Estate Planning Is Even More Important for Unmarried Couples

Estate Planning Single Couples

Estate Planning Helps Unmarried Couples

What do millennial and aging couples have in common?  Trends are showing that more older couples are choosing to stay unmarried, despite being in long-term committed relationships. Most married couples understand the importance of estate planning to transfer assets and take care of living costs for the surviving spouse.  However, estate planning is arguably even more necessary for couples that depend on each other but are not married. Without an estate plan unmarried couples won’t be able to make end-of-life decisions or inherit income and assets from each other.

Why Should Unmarried Couples See an Estate Planning Attorney?

There are laws in place to protect married couples that have not planned their estate by governing the distribution of property in the event of death. If you do not have a will, when you're married the property will pass to your spouse and children, or to parents if you die without a spouse or children. However, there are no laws to protect unmarried partners. Without a solid estate plan, your partner will not be a decision maker and will inherit nothing that wasn't specifically designated through the use of beneficiary and estate planning documents.

Estate planning serves two main functions:

  1. Estate planning can determine who makes decisions for you if you become incapacitated and
  2. Estate planning will also determine who gets your assets when you die.

The following are the essential estate planning steps that can help unmarried couples:

  • Joint Ownership.

One way to make sure property passes to an unmarried partner is to own the property jointly, with right of survivorship. If one joint tenant dies, his or her interest immediately ceases to exist and the remaining joint tenants own the entire property. This is also a good way to avoid probate.

  • Beneficiary Designations.

Make sure to review the beneficiary designations on bank accounts, retirement funds, and life insurance to make sure your partner is named as the beneficiary (if that is what you want). Your partner will not have access to any of those accounts without a specific beneficiary designation.

  • Durable Power of Attorney.

Durable power of attorney appoints one or more people to act for you on financial and legal matters in the event of your incapacity. Without it, if you become disabled or even unable to manage your affairs for a period of time, your finances could become disordered and your bills not paid, and this would place a greater burden on your partner. Your partner might have to go to court to seek the appointment of a conservator, which takes time and money, all of which can be avoided through a simple document.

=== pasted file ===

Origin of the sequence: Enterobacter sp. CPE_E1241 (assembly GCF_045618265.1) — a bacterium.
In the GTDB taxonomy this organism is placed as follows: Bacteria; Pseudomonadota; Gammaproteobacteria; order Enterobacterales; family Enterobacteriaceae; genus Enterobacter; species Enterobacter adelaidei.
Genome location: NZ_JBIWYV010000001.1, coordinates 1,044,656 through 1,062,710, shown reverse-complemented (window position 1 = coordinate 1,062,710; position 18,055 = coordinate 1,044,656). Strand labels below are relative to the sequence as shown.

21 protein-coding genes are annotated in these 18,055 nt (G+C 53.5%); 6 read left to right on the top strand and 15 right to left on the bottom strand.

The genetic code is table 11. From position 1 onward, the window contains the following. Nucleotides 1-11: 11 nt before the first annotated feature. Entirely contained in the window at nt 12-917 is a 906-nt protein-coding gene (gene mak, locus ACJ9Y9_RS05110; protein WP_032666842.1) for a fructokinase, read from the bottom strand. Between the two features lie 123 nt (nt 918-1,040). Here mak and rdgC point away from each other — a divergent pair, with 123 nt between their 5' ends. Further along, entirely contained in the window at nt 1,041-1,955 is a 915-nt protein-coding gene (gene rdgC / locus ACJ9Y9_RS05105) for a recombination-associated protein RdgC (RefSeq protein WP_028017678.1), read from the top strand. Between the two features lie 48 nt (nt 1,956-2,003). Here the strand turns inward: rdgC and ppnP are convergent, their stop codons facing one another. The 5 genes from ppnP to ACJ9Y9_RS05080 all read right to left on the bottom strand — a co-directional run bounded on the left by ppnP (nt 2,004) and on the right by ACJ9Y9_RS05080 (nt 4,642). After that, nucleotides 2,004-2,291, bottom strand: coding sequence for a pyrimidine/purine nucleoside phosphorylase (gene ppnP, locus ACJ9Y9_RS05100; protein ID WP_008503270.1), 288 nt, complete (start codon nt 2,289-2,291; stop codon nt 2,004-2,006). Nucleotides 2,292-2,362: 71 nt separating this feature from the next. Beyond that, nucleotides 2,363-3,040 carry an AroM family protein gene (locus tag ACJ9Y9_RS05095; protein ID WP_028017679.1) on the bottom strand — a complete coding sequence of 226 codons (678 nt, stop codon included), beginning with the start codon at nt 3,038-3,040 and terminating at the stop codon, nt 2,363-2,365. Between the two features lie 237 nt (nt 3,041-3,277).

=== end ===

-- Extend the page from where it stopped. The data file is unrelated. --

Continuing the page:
• Health Care Power of Attorney.

Similar to a durable power of attorney, a health care power of attorney appoints an agent to make health care decisions for you when you can't do so for yourself, whether permanently or temporarily. Again, without this document in place, your partner might be shut out by other family members or forced to go to court to be appointed guardian. If it is important for all of your family members to be able to communicate with health care providers, a broad HIPAA release -- named for the Health Insurance Portability and Accountability Act (HIPAA) of 1996 -- will permit medical personnel to share information with anyone and everyone you name, not limiting this function to your health care agent.

  • Will.

Your will says who will get your property after your death. However, it's increasingly irrelevant for this purpose as most property passes outside of probate through joint ownership, beneficiary designations, and trusts. Yet your will is still important for two other reasons. First, if you have minor children, it permits you to name their guardians in the event you are not there to continue your parental role. Second, it allows you to pick your personal representative (also called an executor or executrix) to take care of everything having to do with your estate, including distributing your possessions, paying your final bills, filing your final tax return, and closing out your accounts. It's best that you choose who serves in this role.

  • Revocable Trust.

A revocable trust can be especially important for unmarried couples. It permits the person or people you name to manage your financial affairs for you as well as to avoid probate. You can name one or more people to serve as co-trustee with you so that you can work together on your finances. This allows them to seamlessly take over in the event of your incapacity.

Estate Planning Attorney in Avon Lake